Study Compares Long-Sleeved Coats to Sleeveless

May 25, 2011

Study Gives "Thumbs Up" to Long-sleeved White Coats

A study released in the April edition of Journal of Hospital Medicine has revealed that there are no statistically significant differences in the bacterial contamination of physician’s white coats as compared to short-sleeved uniforms, or the wrists of physicians wearing either type of garment.

The researchers objective was to compare the degree of bacterial and methicillin-resistant Staphylococcus aureus (MRSA) contamination of doctors’ white coats with that of short-sleeved uniforms after an 8 hour workday.

The study was a prospective, randomized controlled trial conducted at Denver Health, a university-affiliated public safety-net hospital. One hundred internal medicine residents and hospitalists participated in the study, wearing either the typical white coat or a newly laundered short-sleeved uniform. Cultures were taken to determine the bacterial colony count and the frequency of MRSA positive cultures.

The results of the study exhibited no statistically significant difference in bacterial contamination between the two types of garments. Nor were there differences in the contamination of the skin at the wrists of the study participants.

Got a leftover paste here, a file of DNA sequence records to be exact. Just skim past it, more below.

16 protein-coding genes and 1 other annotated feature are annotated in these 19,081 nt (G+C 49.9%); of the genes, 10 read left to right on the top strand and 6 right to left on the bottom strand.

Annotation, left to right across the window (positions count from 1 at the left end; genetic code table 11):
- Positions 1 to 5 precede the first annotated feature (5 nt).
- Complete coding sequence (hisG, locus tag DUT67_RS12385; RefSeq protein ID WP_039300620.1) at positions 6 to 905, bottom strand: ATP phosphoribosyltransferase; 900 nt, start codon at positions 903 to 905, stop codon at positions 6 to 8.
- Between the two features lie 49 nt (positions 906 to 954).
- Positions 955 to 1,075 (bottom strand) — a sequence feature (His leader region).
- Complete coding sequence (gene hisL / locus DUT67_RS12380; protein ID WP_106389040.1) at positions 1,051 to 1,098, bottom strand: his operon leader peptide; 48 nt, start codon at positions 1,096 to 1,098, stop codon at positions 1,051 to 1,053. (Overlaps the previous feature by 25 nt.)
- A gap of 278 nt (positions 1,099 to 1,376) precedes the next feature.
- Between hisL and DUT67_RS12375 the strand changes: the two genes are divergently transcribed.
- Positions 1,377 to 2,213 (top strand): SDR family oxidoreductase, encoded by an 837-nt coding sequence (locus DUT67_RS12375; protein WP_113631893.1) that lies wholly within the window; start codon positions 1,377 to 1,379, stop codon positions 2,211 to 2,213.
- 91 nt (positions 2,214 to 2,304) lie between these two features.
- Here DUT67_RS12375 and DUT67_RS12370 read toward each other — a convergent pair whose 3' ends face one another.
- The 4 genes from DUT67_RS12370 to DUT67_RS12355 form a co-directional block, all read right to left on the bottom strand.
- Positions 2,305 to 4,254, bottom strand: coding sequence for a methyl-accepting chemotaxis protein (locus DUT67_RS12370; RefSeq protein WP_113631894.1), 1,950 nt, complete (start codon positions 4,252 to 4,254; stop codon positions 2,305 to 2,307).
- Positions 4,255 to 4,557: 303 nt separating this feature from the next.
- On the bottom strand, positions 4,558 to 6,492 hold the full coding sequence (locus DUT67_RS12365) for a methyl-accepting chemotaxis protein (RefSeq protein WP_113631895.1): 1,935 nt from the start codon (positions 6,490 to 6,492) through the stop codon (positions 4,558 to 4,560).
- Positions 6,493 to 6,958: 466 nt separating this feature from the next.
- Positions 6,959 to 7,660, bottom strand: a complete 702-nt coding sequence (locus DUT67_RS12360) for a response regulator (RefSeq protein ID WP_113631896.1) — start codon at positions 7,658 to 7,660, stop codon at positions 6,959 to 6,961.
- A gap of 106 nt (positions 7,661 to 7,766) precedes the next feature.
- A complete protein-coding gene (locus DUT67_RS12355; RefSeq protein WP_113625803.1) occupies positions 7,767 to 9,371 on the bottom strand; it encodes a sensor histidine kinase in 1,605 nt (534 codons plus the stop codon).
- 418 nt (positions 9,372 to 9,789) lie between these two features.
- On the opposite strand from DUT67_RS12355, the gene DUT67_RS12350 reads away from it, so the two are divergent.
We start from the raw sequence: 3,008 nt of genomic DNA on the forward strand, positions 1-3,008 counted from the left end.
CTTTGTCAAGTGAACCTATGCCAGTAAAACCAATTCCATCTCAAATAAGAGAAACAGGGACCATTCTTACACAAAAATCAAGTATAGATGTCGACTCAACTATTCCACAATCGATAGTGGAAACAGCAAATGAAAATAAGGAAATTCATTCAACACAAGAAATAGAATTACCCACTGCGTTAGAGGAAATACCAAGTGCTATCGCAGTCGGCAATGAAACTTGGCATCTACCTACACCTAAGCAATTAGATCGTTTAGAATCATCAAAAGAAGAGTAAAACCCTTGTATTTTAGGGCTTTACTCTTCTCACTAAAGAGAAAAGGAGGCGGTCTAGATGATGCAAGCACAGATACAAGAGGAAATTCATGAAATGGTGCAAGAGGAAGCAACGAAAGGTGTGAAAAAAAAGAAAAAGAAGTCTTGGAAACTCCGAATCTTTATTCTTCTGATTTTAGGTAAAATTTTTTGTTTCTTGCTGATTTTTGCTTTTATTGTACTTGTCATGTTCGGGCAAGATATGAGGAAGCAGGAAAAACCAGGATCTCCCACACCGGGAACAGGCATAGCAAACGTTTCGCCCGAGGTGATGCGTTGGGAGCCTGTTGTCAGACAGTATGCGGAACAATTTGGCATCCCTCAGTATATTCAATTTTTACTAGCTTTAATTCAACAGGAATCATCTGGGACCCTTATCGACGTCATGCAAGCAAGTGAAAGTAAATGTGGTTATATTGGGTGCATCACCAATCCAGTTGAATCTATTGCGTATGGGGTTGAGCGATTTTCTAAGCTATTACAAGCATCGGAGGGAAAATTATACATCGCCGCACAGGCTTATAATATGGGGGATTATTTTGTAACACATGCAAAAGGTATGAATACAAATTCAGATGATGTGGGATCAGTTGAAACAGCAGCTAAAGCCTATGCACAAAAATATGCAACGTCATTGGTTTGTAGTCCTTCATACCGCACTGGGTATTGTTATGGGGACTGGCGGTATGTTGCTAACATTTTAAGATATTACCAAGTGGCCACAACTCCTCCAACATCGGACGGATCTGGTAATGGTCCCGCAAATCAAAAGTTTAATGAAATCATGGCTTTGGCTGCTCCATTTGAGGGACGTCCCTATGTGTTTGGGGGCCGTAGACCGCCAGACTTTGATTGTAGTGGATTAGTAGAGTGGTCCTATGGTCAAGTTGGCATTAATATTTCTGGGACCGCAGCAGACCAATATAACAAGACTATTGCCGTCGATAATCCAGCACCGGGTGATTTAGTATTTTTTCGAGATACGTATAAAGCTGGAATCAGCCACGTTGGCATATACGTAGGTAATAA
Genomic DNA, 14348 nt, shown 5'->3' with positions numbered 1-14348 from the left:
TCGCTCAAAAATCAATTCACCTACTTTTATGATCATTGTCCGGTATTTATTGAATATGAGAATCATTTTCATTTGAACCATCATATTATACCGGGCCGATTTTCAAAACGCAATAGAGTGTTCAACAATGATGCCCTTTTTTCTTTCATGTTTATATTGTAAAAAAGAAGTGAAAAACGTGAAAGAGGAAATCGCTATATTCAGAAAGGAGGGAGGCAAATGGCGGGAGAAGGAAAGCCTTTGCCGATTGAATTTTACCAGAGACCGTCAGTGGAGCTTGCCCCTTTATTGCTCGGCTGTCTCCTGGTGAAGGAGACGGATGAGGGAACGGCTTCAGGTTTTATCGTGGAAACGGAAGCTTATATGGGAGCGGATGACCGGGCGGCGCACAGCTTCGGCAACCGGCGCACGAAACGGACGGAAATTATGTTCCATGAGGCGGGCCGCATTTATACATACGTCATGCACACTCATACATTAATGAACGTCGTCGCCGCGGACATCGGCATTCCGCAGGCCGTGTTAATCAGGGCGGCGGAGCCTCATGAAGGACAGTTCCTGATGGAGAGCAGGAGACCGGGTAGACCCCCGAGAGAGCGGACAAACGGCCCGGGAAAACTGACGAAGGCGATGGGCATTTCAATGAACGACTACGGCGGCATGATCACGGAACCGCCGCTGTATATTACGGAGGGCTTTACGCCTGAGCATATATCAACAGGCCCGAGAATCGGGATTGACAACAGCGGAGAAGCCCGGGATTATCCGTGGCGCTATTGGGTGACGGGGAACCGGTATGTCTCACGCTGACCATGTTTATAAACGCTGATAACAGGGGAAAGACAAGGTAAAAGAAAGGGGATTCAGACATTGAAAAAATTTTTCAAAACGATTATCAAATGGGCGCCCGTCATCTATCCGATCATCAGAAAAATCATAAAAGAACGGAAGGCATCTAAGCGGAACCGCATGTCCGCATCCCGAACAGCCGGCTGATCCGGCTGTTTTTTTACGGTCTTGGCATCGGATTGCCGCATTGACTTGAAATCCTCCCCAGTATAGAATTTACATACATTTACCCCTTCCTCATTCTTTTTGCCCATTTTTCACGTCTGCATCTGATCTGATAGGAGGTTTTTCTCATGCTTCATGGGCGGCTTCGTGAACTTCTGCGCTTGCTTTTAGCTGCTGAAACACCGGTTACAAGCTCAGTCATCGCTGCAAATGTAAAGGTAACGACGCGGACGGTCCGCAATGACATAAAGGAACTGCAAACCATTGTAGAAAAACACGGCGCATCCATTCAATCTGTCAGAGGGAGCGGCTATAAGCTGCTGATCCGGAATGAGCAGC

The authors concluded that bacterial contamination occurs within hours of wearing newly laundered short-sleeved uniforms. After 8 hours of wear, no difference in contamination was observed between the white coats or short-sleeved uniforms. The authors noted that the data did not support discarding long-sleeved white coats for short-sleeved uniforms.

Reference: Burden, M., Cervantes, L., Weed, D., Keniston, A., Price, C.S., and R.K. Albert. Newly Cleaned Physician Uniforms and Infrequently Washed White Coats Have Similar Rates of Bacterial Contamination After an 8-hour Workday: a Randomized Controlled Trial. Journal of Hospital Medicine, 6(4):109-14 (2011).

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